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She's the sister we will never know


'I said Mary would be a great sister and would always be there for her'

'I said Mary would be a great sister and would always be there for her'

'I said Mary would be a great sister and would always be there for her'

I was summoned up to the elder one. She was in bed, crying. She told me she wished she didn't have a sister with special needs. She told me she loved Mary but she just wished sometimes that she didn't have special needs.

"I just wish for one day she didn't have it," she sobbed, "that I just knew what it was like. Just for one day. But I'll never know what it's like."

It was a thought I hadn't allowed myself to have for a long time. It was never a thought I hugely dwelt on. I generally don't bother wondering what if, or imagining some other life we could have had or the other person Mary could have been, because she's not. And as the elder one points out, it's never going to happen. We are never going to know what that other Mary might have been like. So I guess you focus on the Mary we have. And we love her. And she can be very challenging. And sometimes you see another kid her age and you realise the gulf that is opening up. But I just don't allow myself to go there. You can't compare. You'd be too angry and too upset. And you can't think about how much easier so many things would be if she was different. You change your life in all these incremental ways, and you try not to notice. Because there's no point. And anyway this is the only life we have now. And if there's one thing that I notice more and more as I go along in life, it's that bitterness is the most corrosive thing in people as they get older.

And you can't think about the future either. But I spoke to the elder one about the future as she cried in her bed. I told her that yes it was a pity, and that it got on top of all of us at times. But that Mary would be a great sister and would always be there for her and would always look after her. And that some sisters aren't friends any more when they grow up, but her and Mary would always be best pals. And this is all true. But in a much more complicated way than she imagines.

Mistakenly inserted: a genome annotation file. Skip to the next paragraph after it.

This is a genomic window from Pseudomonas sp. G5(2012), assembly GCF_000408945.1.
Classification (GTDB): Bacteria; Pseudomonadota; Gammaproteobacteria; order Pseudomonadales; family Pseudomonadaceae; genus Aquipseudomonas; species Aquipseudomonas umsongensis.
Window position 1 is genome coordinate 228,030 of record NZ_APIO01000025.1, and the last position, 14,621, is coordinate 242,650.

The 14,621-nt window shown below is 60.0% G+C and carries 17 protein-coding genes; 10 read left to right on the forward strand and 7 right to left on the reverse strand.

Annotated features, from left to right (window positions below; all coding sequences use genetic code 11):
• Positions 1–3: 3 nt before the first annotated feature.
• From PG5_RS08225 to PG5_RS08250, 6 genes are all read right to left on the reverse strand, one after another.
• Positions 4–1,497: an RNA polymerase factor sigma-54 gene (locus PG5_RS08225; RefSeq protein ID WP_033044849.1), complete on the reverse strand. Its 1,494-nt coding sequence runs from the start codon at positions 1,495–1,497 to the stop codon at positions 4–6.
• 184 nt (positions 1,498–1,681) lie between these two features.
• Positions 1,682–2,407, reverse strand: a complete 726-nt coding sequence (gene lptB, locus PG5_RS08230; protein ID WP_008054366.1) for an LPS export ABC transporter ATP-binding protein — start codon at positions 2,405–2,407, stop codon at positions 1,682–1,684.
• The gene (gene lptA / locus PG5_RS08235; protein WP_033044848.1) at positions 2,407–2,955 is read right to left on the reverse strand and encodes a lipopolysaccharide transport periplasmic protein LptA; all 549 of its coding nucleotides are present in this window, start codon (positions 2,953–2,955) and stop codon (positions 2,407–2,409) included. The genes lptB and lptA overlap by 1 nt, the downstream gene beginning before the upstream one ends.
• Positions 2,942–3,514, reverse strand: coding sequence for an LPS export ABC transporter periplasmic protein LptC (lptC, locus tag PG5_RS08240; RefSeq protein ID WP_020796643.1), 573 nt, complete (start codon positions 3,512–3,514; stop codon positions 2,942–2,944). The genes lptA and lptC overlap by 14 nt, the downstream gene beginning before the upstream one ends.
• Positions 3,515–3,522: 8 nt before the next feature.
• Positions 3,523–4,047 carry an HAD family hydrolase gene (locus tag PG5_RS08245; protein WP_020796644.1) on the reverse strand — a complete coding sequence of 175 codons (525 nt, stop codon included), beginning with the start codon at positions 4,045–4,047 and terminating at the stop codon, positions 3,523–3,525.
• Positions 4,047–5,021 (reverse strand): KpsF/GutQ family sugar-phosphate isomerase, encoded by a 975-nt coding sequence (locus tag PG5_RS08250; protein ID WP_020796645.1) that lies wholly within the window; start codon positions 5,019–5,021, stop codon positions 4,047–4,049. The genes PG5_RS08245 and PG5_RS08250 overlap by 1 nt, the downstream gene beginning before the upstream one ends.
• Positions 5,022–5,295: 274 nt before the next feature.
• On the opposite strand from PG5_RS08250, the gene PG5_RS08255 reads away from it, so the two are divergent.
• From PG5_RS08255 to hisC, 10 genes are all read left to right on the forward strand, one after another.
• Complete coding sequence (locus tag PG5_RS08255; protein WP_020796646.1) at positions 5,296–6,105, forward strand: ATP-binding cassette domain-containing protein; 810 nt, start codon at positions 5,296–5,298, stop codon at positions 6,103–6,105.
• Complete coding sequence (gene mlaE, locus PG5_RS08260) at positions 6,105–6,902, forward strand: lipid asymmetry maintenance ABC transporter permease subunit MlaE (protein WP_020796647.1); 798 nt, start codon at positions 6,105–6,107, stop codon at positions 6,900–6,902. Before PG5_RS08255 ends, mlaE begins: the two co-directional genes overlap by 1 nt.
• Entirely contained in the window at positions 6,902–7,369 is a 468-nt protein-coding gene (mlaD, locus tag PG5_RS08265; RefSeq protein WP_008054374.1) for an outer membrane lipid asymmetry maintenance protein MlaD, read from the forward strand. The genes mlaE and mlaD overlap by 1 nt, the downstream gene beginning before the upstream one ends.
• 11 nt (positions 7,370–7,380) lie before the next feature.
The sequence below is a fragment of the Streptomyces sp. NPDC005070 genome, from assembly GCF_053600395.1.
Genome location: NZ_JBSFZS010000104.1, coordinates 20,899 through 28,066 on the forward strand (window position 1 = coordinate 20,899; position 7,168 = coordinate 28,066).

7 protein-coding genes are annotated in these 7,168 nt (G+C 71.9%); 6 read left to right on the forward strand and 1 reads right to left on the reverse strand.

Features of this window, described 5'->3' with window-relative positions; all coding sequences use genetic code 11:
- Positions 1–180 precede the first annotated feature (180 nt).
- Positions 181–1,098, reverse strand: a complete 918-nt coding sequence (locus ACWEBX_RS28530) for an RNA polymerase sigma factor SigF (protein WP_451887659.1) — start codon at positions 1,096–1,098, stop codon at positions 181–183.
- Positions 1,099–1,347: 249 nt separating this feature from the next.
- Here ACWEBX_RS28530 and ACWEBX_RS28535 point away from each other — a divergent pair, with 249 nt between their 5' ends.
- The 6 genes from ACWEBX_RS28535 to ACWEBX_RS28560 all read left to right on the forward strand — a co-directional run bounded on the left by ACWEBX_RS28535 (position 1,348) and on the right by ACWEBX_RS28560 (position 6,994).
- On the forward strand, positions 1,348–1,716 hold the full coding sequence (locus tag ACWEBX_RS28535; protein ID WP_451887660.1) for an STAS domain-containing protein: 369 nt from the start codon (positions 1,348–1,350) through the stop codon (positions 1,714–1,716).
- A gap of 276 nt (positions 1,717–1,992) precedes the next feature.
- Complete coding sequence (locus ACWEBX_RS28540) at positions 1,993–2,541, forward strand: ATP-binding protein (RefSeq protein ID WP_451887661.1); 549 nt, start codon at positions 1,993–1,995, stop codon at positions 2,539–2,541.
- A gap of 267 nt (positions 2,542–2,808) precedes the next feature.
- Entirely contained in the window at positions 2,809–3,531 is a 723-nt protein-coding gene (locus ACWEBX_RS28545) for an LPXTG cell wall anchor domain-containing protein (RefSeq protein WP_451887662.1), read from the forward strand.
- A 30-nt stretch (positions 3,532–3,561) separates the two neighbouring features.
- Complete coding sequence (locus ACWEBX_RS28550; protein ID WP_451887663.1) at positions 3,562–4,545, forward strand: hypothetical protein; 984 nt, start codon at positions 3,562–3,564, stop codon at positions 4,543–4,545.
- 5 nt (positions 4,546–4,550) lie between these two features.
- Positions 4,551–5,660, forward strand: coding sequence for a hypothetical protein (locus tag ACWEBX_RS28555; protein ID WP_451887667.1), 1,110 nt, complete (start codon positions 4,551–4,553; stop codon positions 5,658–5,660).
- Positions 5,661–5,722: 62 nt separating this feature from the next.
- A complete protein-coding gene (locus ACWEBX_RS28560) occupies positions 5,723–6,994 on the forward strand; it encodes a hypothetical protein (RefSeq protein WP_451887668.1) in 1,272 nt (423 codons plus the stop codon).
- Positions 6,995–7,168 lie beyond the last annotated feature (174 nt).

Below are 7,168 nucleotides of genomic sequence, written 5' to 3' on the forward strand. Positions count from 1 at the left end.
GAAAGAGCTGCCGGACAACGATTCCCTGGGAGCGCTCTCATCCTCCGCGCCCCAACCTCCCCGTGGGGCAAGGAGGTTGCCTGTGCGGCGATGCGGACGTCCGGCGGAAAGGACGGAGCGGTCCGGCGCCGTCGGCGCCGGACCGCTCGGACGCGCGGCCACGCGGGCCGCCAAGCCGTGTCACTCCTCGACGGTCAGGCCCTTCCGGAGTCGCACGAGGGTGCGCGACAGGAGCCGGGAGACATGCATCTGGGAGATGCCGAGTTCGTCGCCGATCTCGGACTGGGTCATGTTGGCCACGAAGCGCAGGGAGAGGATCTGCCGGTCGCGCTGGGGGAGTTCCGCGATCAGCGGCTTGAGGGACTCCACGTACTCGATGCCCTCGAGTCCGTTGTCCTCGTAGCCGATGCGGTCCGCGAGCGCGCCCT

I told her too that things might be different if Mary hadn't special needs but that we probably wouldn't be such a close family and we wouldn't do lots of things we do. And that is all true too, but again, in more complicated ways than she thinks.

She kept pointing over to her sister next to her in her bed, saying, "I do love her. I just wish I knew." She was very keen to stress she loved her. And I told her it was OK. That just because she wished things were different, didn't mean she didn't love Mary. That was one of the first struggles six and a half years ago. To not feel you were betraying Mary by wishing this accident of birth hadn't happened.

I was dismissed and the mother summoned. Her mother explained to her that it happens to us all. We call them Down syndrome days in our house. You just get a day when it's too much, too unfair, too shit. She said to her that Mary would have Down syndrome days herself too, just not yet. I actually suspect Mary does have them, but she just doesn't know what they are yet. Like when she doesn't want to go to gymnastics because "It's too hard. I can't do it." But she's aware in her own way that the others aren't finding it too hard.

I went to the launch of 'Share the Care' last week. It's an initiative by family carers Ireland that wants to make 2017 the year of the carer. The key message is family carers should not have to care alone. They should be supported by the state more and by friends and family and all of us. Carers don't tend to like to ask for help sometimes. Sometimes they don't even call themselves carers. They just do what they do because that's what you do for people you love. And that allows us all to take them for granted and undervalue them. Because we think about how loving and heroic they are, while often their lives and their mental health and their physical health are all falling apart.

At the event a woman who had cared for her father and mother told me that she thanked the nurses when her father died for allowing her to be his daughter for the last two weeks of his life, and not his carer.

And I thought of my little girl. And I wondered if she already had some inkling of how things might end up with Mary. And if what she was yearning for as she cried was to just be Mary's sister. Sometimes it must seem like a one-way street. And I realised I had to make sure she will always be a sister first.

Sunday Indo Living